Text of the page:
Can You Trust Your IBM i RPG Team to Provide Valuable Advice?

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You need reliable and solid input about your IBM i RPG application to make effective decisions about it. Unfortunately, those who know the most about the application can't always be counted on to provide you with the most critical, effective input.

An IBM i management-level decision maker needs lots of information about the business's RPG application before making any decisions. This usually means talking to the programming team that wrote, and currently maintains, the RPG application and talking to the team who will be charged with replacing it. But beware, neither team is well-equipped to give you the cold, hard truth.

Warning: Generalizations follow! Not all RPG and PC programmers are as described below. But many are.

RPG programmers

You need cold, objective, logical advice. Your RPG programmers may not be the best people to ask for that advice.

In most businesses running IBM i applications, RPG team leaders have been intimately involved with this RPG application for many years—often several decades. For many, your RPG application is quite literally their life's work. They are deeply invested in it and their strongly held opinions about it are often formed emotionally, not logically or rationally. The conundrum is that while these are the folks who know the most about your application, they are often not the best input source as to what you should know about that application. You need cold, logical, rational advice and they often think with their heart, not their head. Other factors may also be at play when you ask them for their input regarding the future of your business's RPG application. Consider the factors below:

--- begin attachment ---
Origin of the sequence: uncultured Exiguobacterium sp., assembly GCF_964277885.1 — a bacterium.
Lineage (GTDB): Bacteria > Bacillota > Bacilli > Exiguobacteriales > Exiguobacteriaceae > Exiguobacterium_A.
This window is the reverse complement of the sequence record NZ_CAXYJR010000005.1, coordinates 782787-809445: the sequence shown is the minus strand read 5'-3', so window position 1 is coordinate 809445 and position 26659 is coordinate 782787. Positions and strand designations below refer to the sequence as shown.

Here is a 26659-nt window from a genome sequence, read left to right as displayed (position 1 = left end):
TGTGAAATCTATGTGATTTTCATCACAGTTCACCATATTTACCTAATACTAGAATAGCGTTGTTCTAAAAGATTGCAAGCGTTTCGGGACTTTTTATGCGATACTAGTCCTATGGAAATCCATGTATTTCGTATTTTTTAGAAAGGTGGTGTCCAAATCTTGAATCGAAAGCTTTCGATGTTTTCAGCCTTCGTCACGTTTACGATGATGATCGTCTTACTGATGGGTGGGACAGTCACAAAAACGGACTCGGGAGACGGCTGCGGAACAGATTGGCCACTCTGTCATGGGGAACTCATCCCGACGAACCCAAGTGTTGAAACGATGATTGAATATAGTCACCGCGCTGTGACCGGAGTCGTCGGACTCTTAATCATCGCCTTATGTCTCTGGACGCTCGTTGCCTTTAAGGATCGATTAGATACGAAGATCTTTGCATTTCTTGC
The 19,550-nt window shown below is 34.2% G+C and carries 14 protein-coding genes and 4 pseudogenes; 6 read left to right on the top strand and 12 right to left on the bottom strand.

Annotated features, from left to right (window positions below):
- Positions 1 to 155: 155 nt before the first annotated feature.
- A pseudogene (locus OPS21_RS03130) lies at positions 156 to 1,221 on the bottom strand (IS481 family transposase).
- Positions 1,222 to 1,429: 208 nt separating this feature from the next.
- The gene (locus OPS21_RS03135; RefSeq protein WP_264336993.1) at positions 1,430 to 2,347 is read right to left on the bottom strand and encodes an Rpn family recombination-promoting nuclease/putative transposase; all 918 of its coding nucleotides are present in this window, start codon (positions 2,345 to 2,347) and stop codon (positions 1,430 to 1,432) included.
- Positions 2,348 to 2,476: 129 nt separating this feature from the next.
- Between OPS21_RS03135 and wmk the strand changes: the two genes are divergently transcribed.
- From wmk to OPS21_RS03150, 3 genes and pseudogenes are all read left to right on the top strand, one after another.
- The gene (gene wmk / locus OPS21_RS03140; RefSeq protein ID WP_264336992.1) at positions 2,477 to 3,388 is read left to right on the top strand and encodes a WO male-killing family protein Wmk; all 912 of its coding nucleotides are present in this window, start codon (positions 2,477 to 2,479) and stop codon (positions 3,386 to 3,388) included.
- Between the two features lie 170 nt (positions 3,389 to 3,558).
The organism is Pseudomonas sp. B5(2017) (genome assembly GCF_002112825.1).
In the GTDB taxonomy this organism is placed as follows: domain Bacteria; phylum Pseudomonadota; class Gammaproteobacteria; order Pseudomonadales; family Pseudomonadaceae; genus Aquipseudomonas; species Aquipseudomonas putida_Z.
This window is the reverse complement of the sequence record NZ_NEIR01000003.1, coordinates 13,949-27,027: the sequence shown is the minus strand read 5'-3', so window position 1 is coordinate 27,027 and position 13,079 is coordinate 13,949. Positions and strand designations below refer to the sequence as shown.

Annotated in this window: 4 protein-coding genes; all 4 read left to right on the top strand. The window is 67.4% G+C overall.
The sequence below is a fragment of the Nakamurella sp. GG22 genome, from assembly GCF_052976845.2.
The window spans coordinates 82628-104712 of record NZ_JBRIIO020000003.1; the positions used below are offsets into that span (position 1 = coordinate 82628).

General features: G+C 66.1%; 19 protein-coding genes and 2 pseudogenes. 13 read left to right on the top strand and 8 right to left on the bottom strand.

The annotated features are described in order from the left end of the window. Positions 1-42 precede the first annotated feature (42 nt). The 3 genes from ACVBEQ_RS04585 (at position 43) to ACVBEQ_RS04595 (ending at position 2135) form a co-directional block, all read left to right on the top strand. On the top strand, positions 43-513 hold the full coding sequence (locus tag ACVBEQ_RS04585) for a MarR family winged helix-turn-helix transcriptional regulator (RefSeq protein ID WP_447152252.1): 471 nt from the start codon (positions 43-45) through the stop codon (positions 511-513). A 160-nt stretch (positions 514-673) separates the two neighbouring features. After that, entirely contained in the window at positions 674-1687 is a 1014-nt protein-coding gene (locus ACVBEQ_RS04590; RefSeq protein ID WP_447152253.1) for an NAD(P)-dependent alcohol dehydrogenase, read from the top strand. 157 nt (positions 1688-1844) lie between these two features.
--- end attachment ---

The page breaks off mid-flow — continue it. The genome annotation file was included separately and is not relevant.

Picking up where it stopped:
• Your questions will likely make them defensive. Most of these RPG applications are decades old. They were created by self-taught programmers with little formal computer science experience. This is nothing to be ashamed of. These RPG coders did amazing work and that these applications are in use decades later is a testament to that fact. However, as you start to probe and consider the future of their RPG application, it's only natural for that to inject uncertainty and doubt. Their defense mechanisms cloud their objective thinking.

  • You are challenging their comfort zone. It may also be that for many RPG team leaders it is easier to defer decisions than to make them. Many RPG programmers are deep into a decades-old comfort zone and the notion of disrupting that comfort zone isn't very appealing. Rather than be challenged many would rather ride out the last few active years of their career doing simple maintenance tasks that are well within their technical expertise.

  • PC programmers are threatening. It isn't true for all shops, but for many (many!) shops, it's likely that little peace and harmony exists between RPG programmers and PC programming teams. The thought of a bunch of busy-bee, egghead PC programmers (at least in the RPG coders' minds) looking over their shoulder asking, "why?, why?, why?" will not engage their willful cooperation in any application persistence initiative.

Your RPG programmers likely consider your RPG application to be their life's work.

For some, resistance is even more primitive. That RPG application is their legacy. They are proud of it and think it should live forever. These programmers aren't interested in helping with anything that borders on a complex, critical assessment of that application.

The RPG team may use the "If it ain't broke, don't fix it!" defense. To them, the app is in fine shape and they're likely to recommend budget dollars be spent elsewhere. The fallacy, of course, is that they are talking about today, not five years from now—when they are retired.